High cost$ for clean air | SierraSun.com

High cost$ for clean air

Christine Stanley
Sierra Sun

Emma Garrard/Sierra SunMike Clauss gets into a piece of construction equipment at the Clauss Excavation yard in Tahoe City. Clauss owns 18 pieces of equipment that run on diesel. The California Air Quality Board is trying to pass a rule saying that all diesel engines need to be updated to comply with new air quality standards. Replacing engines costs anywhere between $30,000 and $100,000 each.

California policy makers are continuing their efforts to curb emissions and clean up the state’s air and water. But two new proposals from the Air Resources Board have some politicians and business owners concerned about backlash.

The California Air Resources Board has set forth two proposals to reduce diesel engine emissions by 85 percent by 2020 in an effort to “protect the public from the harmful effects of … particulate exhaust.”

The regulations would require owners of on- and off-road diesel-powered equipment such as graders, excavators, dump trucks and hauling trucks, to either replace equipment or install new emission control systems into their vehicles’ engines.

“It would definitely cause us some pain,” said Jerry Krug, owner of Advanced Asphalt in Truckee.

Krug’s fleet includes at least 20 pieces of off-road diesel equipment and at least 10 pieces of on-road diesel equipment to service customers in Truckee, Reno, Garderville and beyond, he said.

The Air Resources Board has estimated that retrofitting engines to meet specifications will cost owners between $7,000 and $15,000 a piece for newer equipment, and between $45,000 to $90,000 a piece for pre-1988 models.

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“Before we would spend $1 million to retrofit our equipment, we would move our business to Nevada,” Krug said.

The Nevada County Board of Supervisors has voiced concerns to the Air Resources Board about the economic impact that such wide-stretching regulations could have on small business owners, particularly those in rural areas such as Tahoe.

Construction makes up 15 percent of Nevada County’s economy, and 12 percent of Placer County’s economy, but most of the businesses employ only a handful of employees, according to Nevada County and the Sacramento Regional Research Institute.

“We have to take into consideration the economics of the issue,” said Placer County Supervisor Bruce Kranz. “You can’t close down an industry overnight without the time to get these things taken care of. We know that we have an air pollution problem, but we need to go about this in a way that considers both the environment and the economy.”

Some funding will be available through local air districts to assist business owners in making the switch, said Jerry Martin, a spokesman for the California Air Resources Board.

In another effort to help lessen the blow to business and equipment owners, the Construction Industry Air Quality Coalition, an information resource based in Southern California, has proposed a “fleet average” option to the Air Resources Board that would allow owners to keep some pieces of older equipment, so long that others were in compliance.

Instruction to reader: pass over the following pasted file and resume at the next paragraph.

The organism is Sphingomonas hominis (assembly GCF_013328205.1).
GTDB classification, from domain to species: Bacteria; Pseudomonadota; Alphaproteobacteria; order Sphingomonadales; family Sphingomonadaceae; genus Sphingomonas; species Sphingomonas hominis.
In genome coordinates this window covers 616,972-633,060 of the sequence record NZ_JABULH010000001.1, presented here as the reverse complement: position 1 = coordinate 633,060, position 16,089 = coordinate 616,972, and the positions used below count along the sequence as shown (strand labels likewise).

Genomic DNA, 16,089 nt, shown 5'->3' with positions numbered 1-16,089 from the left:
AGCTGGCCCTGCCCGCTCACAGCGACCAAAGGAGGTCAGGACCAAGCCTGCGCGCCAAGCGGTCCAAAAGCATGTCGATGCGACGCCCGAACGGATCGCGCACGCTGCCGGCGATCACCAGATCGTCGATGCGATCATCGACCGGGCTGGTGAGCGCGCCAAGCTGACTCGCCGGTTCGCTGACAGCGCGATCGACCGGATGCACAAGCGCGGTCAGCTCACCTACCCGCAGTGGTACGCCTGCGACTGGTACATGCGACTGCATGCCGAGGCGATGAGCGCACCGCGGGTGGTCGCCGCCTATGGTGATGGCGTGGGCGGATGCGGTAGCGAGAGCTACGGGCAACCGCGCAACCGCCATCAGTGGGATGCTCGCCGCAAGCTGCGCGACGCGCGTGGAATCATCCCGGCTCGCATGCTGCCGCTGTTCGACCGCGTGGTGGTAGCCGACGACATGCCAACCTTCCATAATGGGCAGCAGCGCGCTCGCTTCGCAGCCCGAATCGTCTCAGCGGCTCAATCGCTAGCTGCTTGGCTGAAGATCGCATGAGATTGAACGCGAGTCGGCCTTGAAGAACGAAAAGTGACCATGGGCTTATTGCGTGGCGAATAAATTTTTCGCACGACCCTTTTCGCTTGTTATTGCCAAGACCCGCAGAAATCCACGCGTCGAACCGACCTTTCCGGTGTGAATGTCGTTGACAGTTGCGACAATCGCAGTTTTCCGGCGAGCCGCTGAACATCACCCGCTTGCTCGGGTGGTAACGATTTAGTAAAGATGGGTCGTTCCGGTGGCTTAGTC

“It’s possible, but it’s not set in stone,” Martin said of the fleet average option.

There are more than 170,000 pieces of diesel off-road equipment in California, about 60 percent of which were manufactured before any emissions standards were in place for those engines, according to Mike Lewis, Executive Vice President of the Construction Industry Air Quality Coalition.

“This is really the first time that the state will be requiring you to get rid of some piece of equipment that still has useful life left,” Lewis said. “They want to force a turnover that will reduce emissions, but we are looking at something that is going to cost the industry somewhere around $10 billion in the next 10 to 12 years. There just isn’t that kind of money around.”

The proposed regulations serve in part to support the introduction of a new era of clean diesel trucks that will roll off assembly lines this year.

“This new year signals the arrival of a generation of clean diesel trucks that will fundamentally change the way people think about diesel engine technology in this country,” said Allen Schaeffer, executive director of the Diesel Technology Forum in a release. “New clean diesel trucks sold beginning in 2007 will produce 90 percent fewer emissions of particles and significantly lower emissions of nitrogen oxide [NOx] than trucks built in 2006.”

New trucks and buses will be the first class of equipment to benefit from clean diesel.

While 2006 trucks or buses already produced only one-eighth the tailpipe exhaust compared to those built in 1990, new vehicles will be even cleaner, according to the Environmental Protection Agency, and it will take 60 trucks built in 2007 to equal the soot emissions of one truck sold in 1988.

The roll-out of these new cleaner engines follows the October 2006 introduction of ULSD fuel, containing only 15 parts per million sulfur content, compared to 500 ppm for the old fuel, for a 97 percent reduction in sulfur, according to the Diesel Technology Forum

For more, check out http://www.arb.ca.gov/msprog/onrdiesel/onrdiesel.htm